If we divide this by the number of people in Norway, then that's equivalent to 99 grams of protein per person per day, just from the specific protein ingredients in kraftfôr. About 95% of this protein is imported, giving about 94 grams.

A minimum of 20% of the carbohydrates are also imported, and they have perhaps 12% average protein content, adding 18 grams of imported protein in a year of good Norwegian grain production. So about 112 grams of imported protein per person per day is fed to Norwegian livestock.

We can now compare this with how much protein Norwegians actually eat, specifically protein from animal livestock sources.

According to Helsedirektoratet, Norwegians eat an average of 79 grams of protein per person per day (net), of which about 56% is from animal livestock (meat, eggs, milk and milk products, but excluding fish).

That means we obtain about 44 grams of protein per person per day from animal products, excluding fish, while we feed about 112 grams of imported protein (in addition to lots of Norwegian grass and grain) to livestock per person per day. Put another way, for every 100g of protein derived from livestock, about 250g of plant protein was imported to feed those livestock.


[Some of those 44g come from imported meats and cheeses, but similarly some of the meat production is exported. These are both small and likely to almost cancel each other out. There is also an 'other' food category, which may supply a little additional livestock-derived protein.]

According to Felleskjøpet, feed for dairy cows has a higher proportion of imported protein than the feed for pigs and poultry. Feed for dairy cows is 19–27% imported soy and rapeseed by mass. This compares to less than 15% for pigs, 12–17% for laying hens, and 21–23% for broilers.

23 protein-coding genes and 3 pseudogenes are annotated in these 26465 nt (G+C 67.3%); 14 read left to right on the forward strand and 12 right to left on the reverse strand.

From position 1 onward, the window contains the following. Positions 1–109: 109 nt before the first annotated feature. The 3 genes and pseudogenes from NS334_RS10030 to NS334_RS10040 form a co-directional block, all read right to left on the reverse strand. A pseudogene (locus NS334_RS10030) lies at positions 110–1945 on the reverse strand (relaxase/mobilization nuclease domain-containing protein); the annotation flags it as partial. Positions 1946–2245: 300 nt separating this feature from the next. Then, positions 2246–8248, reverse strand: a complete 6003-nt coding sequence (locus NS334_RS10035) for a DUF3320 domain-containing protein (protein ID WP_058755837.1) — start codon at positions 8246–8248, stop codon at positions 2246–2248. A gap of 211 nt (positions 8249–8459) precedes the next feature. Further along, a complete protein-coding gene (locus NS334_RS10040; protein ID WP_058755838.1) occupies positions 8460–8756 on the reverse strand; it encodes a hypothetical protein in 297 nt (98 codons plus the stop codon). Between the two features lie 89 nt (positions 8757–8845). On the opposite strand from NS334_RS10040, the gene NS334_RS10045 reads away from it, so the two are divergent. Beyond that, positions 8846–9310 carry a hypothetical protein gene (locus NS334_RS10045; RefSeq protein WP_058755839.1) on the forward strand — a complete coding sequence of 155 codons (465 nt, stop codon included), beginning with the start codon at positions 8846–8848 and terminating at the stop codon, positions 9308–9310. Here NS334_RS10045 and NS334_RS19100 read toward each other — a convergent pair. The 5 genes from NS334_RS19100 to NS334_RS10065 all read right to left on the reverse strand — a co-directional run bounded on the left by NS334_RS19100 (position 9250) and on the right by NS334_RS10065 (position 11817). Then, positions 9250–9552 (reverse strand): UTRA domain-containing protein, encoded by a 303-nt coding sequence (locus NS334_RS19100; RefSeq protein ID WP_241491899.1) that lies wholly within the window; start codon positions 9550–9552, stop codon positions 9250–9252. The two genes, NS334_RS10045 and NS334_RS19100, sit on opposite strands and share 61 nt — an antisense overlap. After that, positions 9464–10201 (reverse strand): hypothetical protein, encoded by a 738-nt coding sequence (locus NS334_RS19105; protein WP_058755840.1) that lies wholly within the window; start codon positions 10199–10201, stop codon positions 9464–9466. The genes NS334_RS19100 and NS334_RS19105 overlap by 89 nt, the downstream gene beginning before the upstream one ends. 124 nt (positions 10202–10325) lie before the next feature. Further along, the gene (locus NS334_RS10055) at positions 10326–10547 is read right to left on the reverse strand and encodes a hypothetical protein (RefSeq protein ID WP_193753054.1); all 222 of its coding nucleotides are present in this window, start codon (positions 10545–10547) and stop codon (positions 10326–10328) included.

The reason for such high protein levels in the feed of dairy cows is precisely to increase production of milk. According to Harald Volden, an adviser at Tine, relying only on Norwegian protein sources (mainly grass) would lead to a decline of milk production per cow by 15–20%.

In essence the logic is as follows: Norway should be as self-sufficient in protein production as possible, but because much of the land can produce no more than grass, and because only ruminants like sheep and cattle can turn that grass into protein, we must have lots of sheep and cattle. Once we agree that we should have sheep and cattle, we should increase their productivity by importing large amounts of protein from overseas. Increasing their productivity, particularly dairy cattle, means we don't need as many of them. In the process we've forgotten that the point of having sheep and cattle was to be self-sufficient in protein.